The oldest film festival in the world has premiered one of the newest types of filmmaking. The Boxtrolls is the latest stop-motion animation feature from LAIKA and what a breathtaking and highly entertaining film directors Anthony Stacchi and Graham Annable have delivered.

Based on Alan Snow’s novel Here Be Monsters, the story revolves an orphan boy apparently plucked from the human world as a baby and taken below ground by the Boxtrolls, fluorescent-eyed creatures whose outer skin or clothing are cardboard boxes and they go by the names of what their box contained: thus we have Fish, Knickers, Fragile and so on. The baby comes from Cheesebridge, presided over by Lord Portley-Rind (the silky-voiced Jared Harris, better known as Mad Men’s Lane Price), a dead ringer for Charles Dance whose only interest in life is cheese.

He and the other white-hatted leaders councillors hold meetings that are actually cheese tastings and a new children’s hospital are shunned in favour of financing a giant Brie. His daughter Winnie (Elle Fanning, in a comic turn that channels Miranda Richardson’s Queenie) is also low on her father’s list of priorities. When Archibald Snatcher (Ben Kingsley) offers to eradicate the Boxtrolls from the town in exchange for a coveted white hat, it is out of fear of losing his cheese, not his daughter that Portley-Rind consents. Snatcher is a classic villain, with the voice of Bill Sykes and whose clothes and carriage bring to mind Chitty Chitty Bang Bang’s Child Catcher. His alter ego is Madame Frou Frou, who resembles Dame Edna but is beloved of the men of Cheesebridge.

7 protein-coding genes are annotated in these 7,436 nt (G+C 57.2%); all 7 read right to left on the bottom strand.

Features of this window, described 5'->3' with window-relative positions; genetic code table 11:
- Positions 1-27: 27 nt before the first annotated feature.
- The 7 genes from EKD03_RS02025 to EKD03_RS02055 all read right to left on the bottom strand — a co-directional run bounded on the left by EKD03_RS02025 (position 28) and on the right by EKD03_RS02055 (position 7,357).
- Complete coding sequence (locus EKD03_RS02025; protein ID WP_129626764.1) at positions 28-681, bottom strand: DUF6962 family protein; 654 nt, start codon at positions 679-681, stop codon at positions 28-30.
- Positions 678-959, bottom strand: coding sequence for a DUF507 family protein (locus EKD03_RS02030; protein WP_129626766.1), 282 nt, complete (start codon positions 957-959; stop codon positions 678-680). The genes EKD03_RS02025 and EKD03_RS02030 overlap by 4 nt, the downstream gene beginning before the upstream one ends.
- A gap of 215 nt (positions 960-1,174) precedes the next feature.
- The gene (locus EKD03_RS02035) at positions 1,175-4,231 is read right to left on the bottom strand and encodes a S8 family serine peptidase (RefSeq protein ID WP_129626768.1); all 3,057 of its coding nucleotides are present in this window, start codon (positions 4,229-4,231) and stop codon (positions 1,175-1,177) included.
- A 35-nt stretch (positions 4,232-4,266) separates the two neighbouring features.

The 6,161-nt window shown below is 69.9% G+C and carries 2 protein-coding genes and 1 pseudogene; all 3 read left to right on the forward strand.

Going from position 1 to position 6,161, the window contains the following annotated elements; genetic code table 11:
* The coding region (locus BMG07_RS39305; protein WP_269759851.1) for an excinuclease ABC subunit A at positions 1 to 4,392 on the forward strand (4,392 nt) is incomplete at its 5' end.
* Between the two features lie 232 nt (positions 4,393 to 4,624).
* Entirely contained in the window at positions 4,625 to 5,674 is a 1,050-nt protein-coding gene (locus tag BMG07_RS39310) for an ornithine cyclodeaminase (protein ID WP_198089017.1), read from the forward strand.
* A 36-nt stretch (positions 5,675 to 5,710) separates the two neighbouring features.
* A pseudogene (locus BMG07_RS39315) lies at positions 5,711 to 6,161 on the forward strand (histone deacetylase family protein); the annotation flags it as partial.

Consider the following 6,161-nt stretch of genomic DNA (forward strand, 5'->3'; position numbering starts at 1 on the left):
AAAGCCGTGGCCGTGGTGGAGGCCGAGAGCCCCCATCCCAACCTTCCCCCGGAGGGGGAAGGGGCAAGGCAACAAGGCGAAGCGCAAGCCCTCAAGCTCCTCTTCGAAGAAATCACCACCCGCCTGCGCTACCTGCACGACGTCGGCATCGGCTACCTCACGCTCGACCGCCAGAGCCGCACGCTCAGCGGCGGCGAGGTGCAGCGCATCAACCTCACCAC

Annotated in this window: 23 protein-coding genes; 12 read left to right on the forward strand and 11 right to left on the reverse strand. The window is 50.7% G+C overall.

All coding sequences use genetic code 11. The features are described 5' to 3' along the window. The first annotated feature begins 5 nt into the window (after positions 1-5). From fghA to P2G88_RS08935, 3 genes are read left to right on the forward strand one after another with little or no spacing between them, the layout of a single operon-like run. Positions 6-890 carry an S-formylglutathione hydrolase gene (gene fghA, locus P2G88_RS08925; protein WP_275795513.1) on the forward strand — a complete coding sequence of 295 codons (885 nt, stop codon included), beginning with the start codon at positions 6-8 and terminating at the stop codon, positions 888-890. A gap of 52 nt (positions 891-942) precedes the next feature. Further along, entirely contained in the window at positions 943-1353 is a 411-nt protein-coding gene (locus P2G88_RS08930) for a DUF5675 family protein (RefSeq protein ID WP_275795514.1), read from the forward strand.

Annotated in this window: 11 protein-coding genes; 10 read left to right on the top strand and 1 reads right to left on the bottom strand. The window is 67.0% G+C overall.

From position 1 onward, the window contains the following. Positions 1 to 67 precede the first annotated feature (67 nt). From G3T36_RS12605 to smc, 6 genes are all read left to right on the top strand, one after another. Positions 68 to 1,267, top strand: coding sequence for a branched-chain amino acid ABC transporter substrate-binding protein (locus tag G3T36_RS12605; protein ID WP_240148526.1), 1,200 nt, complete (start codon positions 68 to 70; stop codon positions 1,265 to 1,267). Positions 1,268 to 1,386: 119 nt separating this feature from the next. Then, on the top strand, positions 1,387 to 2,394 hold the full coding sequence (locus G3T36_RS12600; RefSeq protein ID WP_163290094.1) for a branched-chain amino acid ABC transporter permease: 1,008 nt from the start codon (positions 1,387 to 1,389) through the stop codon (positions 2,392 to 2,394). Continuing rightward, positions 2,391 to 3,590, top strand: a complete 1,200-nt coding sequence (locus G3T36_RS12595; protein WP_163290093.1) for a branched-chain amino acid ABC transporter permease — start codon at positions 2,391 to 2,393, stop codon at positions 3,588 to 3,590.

And what of these trolls? Are they sinister creatures who kidnap children? Of course not. We discover that their underground world is a much brighter, warmer and more loving place than the world above, and in this the film has much in common with The Corpse Bride. It transpires that the kidnapped baby was actually handed over by his father to protect him. Now a young boy, Eggs (Isaac Hempstead Wright), discovers that he is in fact human, but above ground he comes across beings more monstrous than any troll. This is a constant theme in the film, pondered by Snatcher’s henchmen, who often talk of good versus evil. The other theme is that it is possible to change and to cause change, regardless of who you are or where you come from.

The production design dazzles; Paul Lasaine has created a world full of Heath Robinson gadgets that would not look out of place in a Terry Gilliam movie. In fact, Monty Python has a hand in this film thanks to a song written by Eric Idle. Added to that are the myriad voice talents, including Tracy Morgan and Simon Pegg, and one of the best endings I have ever seen in a film. Once again, animation has proved that it stands tall, often producing more nuanced and thrilling movies than its live-action counterparts. The Boxtrolls is full of cheesy puns, roller-coaster adventure and even a little philosophy: in other words it’s the perfect grown-up kids’ movie.